SCREEN PRODUCERS ASSOCIATION OF AUSTRALIA
The Screen Producers Association of Australia (SPAA) represents the interests of Australian ‘independent’ producers of film, television and new media programs, along with services and facilities companies. It has around 350 active members producing programs across a diverse range of genres.
Members pay a joining fee and a production levy. The Association is governed by a council elected from five divisions—Animation and New Media, Documentary, Feature Film, Television, and Facilities and Services.
The current SPAA has evolved gradually from its beginnings in 1956. Independent producers joined together for two main reasons: to lobby federal and state governments to support Australian content on television and in the cinema through regulation and subsidy, and to strengthen their bargaining power in industrial relations negotiations with actors’ and technicians’ unions.
The Australian Film Producers Association (AFPA) began in the late 1950s, made up mostly of cinema advertisement producers who lobbied successfully to limit the importation of television commercials. This campaign was followed by a decade-long campaign to establish higher levels of Australian content on commercial television. The most significant lobby group of independent television producers came out of radio.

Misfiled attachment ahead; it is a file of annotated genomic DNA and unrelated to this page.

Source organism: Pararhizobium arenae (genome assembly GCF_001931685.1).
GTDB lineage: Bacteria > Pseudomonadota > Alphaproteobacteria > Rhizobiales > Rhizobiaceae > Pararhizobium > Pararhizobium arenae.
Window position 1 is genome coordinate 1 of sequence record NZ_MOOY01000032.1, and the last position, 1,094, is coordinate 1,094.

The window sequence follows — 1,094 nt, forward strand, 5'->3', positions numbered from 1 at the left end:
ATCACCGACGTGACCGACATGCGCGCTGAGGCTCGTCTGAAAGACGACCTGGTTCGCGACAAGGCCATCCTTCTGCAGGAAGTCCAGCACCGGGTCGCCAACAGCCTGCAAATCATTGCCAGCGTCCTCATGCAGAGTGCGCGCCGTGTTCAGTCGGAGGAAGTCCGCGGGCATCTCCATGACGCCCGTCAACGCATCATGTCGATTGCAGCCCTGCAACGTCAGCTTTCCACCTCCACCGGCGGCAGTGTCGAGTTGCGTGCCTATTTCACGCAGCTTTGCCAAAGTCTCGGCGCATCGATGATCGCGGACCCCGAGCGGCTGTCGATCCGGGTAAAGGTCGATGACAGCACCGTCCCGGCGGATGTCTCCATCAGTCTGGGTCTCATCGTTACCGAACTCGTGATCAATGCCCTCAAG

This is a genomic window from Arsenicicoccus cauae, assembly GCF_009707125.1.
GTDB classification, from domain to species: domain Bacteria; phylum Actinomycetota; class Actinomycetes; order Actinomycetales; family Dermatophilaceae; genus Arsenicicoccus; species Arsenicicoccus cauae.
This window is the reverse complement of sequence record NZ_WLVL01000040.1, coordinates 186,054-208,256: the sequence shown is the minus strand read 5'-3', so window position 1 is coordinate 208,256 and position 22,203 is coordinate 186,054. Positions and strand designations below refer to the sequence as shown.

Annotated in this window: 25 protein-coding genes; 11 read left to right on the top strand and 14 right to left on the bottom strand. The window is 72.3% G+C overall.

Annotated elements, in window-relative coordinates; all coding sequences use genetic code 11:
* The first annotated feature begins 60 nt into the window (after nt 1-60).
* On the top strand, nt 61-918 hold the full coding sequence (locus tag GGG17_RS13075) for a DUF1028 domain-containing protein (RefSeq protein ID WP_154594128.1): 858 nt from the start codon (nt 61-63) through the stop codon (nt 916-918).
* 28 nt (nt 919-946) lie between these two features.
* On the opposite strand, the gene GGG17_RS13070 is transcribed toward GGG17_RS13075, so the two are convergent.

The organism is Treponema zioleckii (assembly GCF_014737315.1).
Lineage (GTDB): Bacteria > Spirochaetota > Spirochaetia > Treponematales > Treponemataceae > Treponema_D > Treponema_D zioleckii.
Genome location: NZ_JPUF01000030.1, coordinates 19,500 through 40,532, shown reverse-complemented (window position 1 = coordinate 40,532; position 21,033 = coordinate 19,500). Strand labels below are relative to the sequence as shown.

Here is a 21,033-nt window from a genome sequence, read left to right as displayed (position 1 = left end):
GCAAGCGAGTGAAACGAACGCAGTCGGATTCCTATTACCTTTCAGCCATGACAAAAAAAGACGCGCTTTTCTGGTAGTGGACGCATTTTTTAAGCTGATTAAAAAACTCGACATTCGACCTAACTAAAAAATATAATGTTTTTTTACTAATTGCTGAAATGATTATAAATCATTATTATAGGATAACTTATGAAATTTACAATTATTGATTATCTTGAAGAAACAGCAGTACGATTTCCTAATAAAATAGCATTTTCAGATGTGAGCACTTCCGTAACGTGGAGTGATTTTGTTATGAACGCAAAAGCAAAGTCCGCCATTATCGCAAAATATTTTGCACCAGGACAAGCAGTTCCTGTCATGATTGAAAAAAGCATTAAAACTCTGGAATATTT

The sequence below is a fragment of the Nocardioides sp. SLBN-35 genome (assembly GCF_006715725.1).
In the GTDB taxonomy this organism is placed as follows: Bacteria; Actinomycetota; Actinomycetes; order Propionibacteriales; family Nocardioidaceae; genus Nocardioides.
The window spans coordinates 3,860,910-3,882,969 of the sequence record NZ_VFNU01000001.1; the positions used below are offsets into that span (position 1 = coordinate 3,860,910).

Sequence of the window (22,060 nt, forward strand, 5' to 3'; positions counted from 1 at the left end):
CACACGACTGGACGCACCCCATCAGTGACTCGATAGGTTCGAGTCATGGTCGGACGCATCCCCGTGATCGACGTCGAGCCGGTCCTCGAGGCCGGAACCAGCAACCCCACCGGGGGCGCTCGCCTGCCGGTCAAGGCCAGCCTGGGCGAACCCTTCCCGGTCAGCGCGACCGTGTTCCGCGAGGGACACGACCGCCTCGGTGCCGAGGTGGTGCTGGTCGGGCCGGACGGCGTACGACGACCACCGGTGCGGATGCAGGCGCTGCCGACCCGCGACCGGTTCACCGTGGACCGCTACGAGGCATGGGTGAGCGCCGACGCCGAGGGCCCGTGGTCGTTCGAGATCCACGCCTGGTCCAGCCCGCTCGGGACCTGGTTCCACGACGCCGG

The policy advocacy of these producers provided a model for screen producers’ associations of the future—small business entrepreneurs lobbying for Australian content. Crawford Productions (still a member of SPAA) is the longest surviving independent television production company.
AFPA became the Film Production Association of Australia (FPAA), which was formally registered as a federal employer association in 1972. The Media, Entertainment and Arts Alliance and the producer association have had a complex relationship, often joining forces in policy debates and campaigns for the protection of Australian industry and content, and often clashing—particularly on the issue of foreign actors in Australian films.
The early 1970s also saw the emergence of direct subsidy funding for Australian feature films, which led to the formation of the Independent Feature Film Producers Association (IFPA) in 1973. The founding members included Hal and Jim McElroy (Picnic at Hanging Rock) and Margaret Fink (My Brilliant Career). Difficulties in negotiating agreements with Actors’ Equity led to IFPA merging with the FPAA in 1976 to form the Film and Television Production Association of Australia (FTPAA).
By 1985, the FTPAA was losing membership and short of finance. With John Daniell and John Weiley at the helm, a renewal operation was launched. The FTPAA changed its name to the Screen Production Association of Australia (SPAA) and organised a conference to drive membership and earn income. In 1994, the organisation changed its branding again to the Screen Producers’ Association of Australia (SPAA). SPAA is a member of the International Federation of Film Producers’ Associations (FIAPF). Since the late 1950s, SPAA and its predecessor organisations have been a consistent voice lobbying for Australian content regulation. Industrial relations, policy and conferences and events continue to be the main focus of SPAA.
REF: H. Crawford, Commercial Television Programmes in Australia (1959).